Lane, August 16th, 2012

This album, 'The Dreams You Dread', is not Benediction's demo reissued, but the band's 4th studio album from over a decade ago. When it was released, it was by and large bashed. Some of you might remember the video for 'Down on Whores (Leave Them All for Dead)' spinning on MTV's Headbanger's Ball, being almost the sole death metal clip doing rounds at time.

'The Dreams You Dread' is very mid-tempo cenotaph of chugging death metal. Basically, this is very old school, basic death metal with nice toppings. Generally, riffs are good and are colored with acoustic and non-distorted playing. And talking about atmosphere, horror melodies (think of Entombed's two first albums) are abound here. Bass guitar is used more than just as the usual "backbeat" instrument. Drumming of new boy Neil Hutton is embellished with little tricks. At times the band accelerate into faster speeds, which is vitally important for this album, but still can't save it from some a tad boring moments on the way. Anyways, most of the songs are very memorable.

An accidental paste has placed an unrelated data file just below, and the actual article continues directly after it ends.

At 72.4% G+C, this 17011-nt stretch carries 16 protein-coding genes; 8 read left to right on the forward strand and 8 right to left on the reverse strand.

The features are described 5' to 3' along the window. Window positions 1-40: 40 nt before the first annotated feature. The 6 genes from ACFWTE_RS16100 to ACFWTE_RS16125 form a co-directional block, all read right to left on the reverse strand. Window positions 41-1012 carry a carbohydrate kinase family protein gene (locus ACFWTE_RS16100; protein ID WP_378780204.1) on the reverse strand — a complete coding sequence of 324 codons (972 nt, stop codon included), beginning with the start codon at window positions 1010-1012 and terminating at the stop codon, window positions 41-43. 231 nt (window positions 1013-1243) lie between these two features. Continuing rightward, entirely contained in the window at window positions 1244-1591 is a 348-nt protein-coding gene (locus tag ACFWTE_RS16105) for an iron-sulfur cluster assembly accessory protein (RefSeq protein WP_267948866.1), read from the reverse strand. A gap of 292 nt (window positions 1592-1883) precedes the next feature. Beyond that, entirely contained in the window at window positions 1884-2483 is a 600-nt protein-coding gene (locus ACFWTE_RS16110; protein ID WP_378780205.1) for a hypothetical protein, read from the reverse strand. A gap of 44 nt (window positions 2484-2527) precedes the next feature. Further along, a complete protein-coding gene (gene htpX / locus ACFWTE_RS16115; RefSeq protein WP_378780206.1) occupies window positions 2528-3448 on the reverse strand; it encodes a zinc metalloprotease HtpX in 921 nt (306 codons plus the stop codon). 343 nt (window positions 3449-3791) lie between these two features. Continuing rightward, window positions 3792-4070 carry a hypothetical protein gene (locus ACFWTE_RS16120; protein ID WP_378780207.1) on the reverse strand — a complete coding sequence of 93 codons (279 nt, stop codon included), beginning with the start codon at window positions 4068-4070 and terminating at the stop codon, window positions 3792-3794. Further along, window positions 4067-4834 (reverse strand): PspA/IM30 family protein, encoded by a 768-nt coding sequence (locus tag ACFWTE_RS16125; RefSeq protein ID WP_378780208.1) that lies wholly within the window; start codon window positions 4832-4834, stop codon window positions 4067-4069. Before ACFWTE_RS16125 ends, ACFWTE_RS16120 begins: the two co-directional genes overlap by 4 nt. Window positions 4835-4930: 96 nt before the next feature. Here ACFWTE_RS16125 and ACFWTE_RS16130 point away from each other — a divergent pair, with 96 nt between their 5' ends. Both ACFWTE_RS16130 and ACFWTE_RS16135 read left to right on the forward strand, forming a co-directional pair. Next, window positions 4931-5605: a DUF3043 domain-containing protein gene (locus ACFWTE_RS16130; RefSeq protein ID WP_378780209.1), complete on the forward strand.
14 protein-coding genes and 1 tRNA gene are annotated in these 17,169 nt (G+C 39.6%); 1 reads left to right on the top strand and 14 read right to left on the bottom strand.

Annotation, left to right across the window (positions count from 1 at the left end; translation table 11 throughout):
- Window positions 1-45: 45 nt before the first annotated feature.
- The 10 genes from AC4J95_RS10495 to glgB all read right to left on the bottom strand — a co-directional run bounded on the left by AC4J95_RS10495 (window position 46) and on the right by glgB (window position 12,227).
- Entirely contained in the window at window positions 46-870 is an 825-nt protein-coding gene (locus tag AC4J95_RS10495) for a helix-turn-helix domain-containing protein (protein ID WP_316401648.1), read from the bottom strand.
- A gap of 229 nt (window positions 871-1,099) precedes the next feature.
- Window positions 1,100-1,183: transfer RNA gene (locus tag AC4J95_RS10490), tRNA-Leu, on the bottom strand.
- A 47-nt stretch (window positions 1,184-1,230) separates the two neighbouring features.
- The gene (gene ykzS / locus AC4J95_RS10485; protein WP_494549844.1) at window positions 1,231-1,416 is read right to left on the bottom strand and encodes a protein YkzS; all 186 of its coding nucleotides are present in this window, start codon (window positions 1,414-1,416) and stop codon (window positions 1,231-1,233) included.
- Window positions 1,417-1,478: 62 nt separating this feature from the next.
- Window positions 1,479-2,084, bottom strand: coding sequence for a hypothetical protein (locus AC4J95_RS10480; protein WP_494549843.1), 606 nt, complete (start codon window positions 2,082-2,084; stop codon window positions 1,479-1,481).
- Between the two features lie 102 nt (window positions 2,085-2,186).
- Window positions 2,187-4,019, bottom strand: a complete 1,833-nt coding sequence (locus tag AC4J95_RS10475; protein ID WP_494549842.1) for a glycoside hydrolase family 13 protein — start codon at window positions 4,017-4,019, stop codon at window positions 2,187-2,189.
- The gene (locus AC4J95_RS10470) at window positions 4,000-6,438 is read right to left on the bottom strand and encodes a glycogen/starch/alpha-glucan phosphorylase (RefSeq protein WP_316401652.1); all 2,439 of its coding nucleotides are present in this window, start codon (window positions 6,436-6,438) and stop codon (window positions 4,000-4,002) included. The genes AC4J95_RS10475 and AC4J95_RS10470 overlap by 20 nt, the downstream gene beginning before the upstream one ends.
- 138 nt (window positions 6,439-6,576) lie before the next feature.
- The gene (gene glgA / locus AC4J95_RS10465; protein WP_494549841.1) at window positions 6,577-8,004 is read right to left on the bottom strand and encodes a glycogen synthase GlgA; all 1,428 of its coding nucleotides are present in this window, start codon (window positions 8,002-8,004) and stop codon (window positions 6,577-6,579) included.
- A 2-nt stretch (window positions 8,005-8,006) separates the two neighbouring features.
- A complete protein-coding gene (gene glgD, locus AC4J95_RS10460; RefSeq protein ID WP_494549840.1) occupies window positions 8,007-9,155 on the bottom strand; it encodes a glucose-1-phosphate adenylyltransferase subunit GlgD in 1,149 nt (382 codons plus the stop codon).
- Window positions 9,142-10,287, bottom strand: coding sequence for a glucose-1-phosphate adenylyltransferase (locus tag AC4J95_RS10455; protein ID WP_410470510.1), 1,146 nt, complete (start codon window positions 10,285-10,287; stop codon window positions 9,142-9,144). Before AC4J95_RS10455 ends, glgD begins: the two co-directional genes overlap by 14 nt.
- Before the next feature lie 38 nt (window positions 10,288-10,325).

Groove is another positive segment, making this "gotta-headbang-to-this-
fucker" kind of album. The production is very clean and nicely balanced, but still heavy and above all, organic. Despite the medium speed, the energy flows well in the music. At least between instrumentalists. I simply do not like too much about Dave Ingram's vocals, which are raw, but simply quite annoying and not diverse. He sounds like less brutal Barney Greenaway (of Napalm Death, also on the first Benediction album). Lyrics include some rather interesting topics. One of them is 'Down on Whores (Leave Them All for Dead)', which text is a collage of quotes from James Maybrick's (probably a.k.a. Jack The Ripper) diary. The other ones are the usual madness, war and death (just what do you expect from a death metal album, eh???).

Death's Chuck Schuldiner took the band on tour, saying that there was no better band to tour with than Benediction, and was his only possible choice for the support act. 'The Dreams You Dread' isn't that good an album, but it has aged more than well and if you opt for groovy, bulldozing death metal, you could do much, much worse than pick this fucker up.

(originally reviewed for in 2006)

The Best of Mid-Ninties Death - 95%